But it was at CTW’s transitional address that Joan Cooney made further announcements of the Workshop’s future. At a news conference (participants included McGeorge Bundy, president of the Ford Foundation; Alan Pifer, president of the Carnegie Corporation; John Macy, president of the Corporation for Public Broadcasting; and Dr. James Gallagher, deputy assistant secretary of HEW) Mrs. Cooney announced that Children’s Television Workshop was severing its ties with National Education Television to become an independent corporation with herself as president and Lloyd Morrisett, James Day (President of NET) and Dr. Gerald Lesser as some of the officers.

Originally CTW joined NET because of the federal government preferred an established organization to receive funds. The move to independence, Morrisett explained was done “because the Workshop is more than a broadcast organization, and its major commitment to educational research puts its needs and concerns in a broader context which cannot be adequately met by anything other than an administrative organization devoted solely to these issues.” Morrisett also emphasized that the move did not mean the workshop would be abandoning public television. “We will use the facilities of the newly-formed Public Broadcasting Service to distribute our programs to non-commercial stations,” although he did add “the workshop also will continue to use commercial stations when either no public TV outlet exists or where particular schedule or signal problems prevent us from reaching the largest possible audience of children.”

Then, echoing the sentiments of the people involved with CTW, Morrisett concluded: “One season, no matter how successful, is only a beginning in harnessing the powers of television to the purpose of education. We believe that this new structure will better enable the workshop to fulfill its commitment to provide programs that are entertaining and educational.”

In line with this Mrs. Cooney revealeed the creation of a writer’s workshop at Sesame Street to provide a type of fellowship for talented young people who can develop their skills at the Children’s Television Workshop and in turn make contributions to the program. They would recruit some of these writers from minority groups.

The writers, six in number, began an intensive training program last fall. Typical of the group is Joe Seneca—Black, in his early 30’s—who was recommended to CTW by his playwrighting teacher at The New School for Social Research. At first the trainees merely observed all the different components of Children’s Television Workshop, including the research and utilization departments. Having done this, they are now writing contributions for the puppet, animation, taped and filmed sequences. There are also plans for them to travel around the country to get the “feel” first-hand of how Sesame Street material is received in different geographical areas.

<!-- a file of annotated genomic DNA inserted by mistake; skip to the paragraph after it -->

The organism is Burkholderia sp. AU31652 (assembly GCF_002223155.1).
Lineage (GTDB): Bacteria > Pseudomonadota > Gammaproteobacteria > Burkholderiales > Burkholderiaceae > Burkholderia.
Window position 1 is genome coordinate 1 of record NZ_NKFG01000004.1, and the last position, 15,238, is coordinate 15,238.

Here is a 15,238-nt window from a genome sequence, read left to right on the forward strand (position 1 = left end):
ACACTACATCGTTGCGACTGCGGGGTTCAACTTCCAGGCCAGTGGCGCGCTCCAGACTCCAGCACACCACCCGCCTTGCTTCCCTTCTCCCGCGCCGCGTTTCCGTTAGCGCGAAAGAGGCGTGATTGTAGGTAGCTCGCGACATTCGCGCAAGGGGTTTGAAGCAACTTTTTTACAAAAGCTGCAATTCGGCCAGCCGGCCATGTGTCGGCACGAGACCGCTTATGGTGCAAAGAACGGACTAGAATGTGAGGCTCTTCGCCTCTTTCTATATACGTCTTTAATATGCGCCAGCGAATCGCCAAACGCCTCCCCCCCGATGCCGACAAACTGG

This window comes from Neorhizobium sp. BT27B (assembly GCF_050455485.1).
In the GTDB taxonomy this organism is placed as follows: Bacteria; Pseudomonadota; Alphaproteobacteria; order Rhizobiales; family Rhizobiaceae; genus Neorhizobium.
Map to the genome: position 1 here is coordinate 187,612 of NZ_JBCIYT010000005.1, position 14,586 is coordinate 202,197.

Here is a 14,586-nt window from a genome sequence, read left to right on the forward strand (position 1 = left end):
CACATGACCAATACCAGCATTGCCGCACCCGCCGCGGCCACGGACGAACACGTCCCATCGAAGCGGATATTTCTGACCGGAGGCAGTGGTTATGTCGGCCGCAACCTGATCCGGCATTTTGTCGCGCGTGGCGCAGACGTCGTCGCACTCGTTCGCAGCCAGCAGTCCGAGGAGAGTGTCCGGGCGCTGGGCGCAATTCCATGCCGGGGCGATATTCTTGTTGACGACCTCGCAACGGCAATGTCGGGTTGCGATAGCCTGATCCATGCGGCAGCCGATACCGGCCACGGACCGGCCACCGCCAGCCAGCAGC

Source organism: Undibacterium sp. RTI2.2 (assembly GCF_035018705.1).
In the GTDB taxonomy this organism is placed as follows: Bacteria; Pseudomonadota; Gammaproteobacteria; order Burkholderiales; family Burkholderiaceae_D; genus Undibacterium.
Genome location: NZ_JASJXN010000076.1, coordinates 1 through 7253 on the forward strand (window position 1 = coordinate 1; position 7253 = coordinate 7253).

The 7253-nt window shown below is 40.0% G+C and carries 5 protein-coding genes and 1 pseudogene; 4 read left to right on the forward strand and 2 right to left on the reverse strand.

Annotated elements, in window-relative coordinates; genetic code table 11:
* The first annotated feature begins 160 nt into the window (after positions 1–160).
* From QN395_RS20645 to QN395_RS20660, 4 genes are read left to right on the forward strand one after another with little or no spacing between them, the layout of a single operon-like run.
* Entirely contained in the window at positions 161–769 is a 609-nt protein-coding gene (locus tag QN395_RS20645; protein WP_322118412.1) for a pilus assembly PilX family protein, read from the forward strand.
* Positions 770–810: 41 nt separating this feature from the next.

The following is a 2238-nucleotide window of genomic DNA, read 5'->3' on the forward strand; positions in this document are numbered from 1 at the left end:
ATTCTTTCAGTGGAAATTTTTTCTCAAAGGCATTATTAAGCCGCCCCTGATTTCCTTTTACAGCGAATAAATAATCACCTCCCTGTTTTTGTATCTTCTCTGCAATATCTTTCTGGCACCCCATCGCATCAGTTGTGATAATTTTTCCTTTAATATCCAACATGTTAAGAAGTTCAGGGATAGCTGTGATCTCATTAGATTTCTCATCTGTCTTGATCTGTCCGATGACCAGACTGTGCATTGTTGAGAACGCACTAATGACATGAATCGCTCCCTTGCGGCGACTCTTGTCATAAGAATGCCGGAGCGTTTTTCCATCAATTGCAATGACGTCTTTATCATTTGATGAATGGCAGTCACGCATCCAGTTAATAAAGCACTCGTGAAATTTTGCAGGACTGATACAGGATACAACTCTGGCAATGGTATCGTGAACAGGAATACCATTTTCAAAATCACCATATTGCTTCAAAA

Also in the works is a second Sesame Street-type of program. This one is beamed at the grade-school child, ages 7 to 10, which should debut in the fall of 1971. The skill concerned with in this show is reading.

Sam Gibbon is in charge of putting together the proposed half-hour daily reading series. The aim will be twofold: to formulate a curriculum that teaches reading specifically for television and to create a positive learning experience for the child who has been unsuccessfully taught reading in school.

“If these fresh attempts are as successful as Sesame Street in capturing the attention and enthusiasm of the young people of America,” James E. Allen, former United States Commissioner of Education commented about CTW’s plans, “our national campaign to assure by the end of the 1970’s that no boy or girl will leave school without the skill and the desire to read to the utmost of his capacity will be off to a great start.”

Sesame Street, with its endless caravan of projects and inspirations hurtling along at an even faster rate, is clearly becoming a Freeway.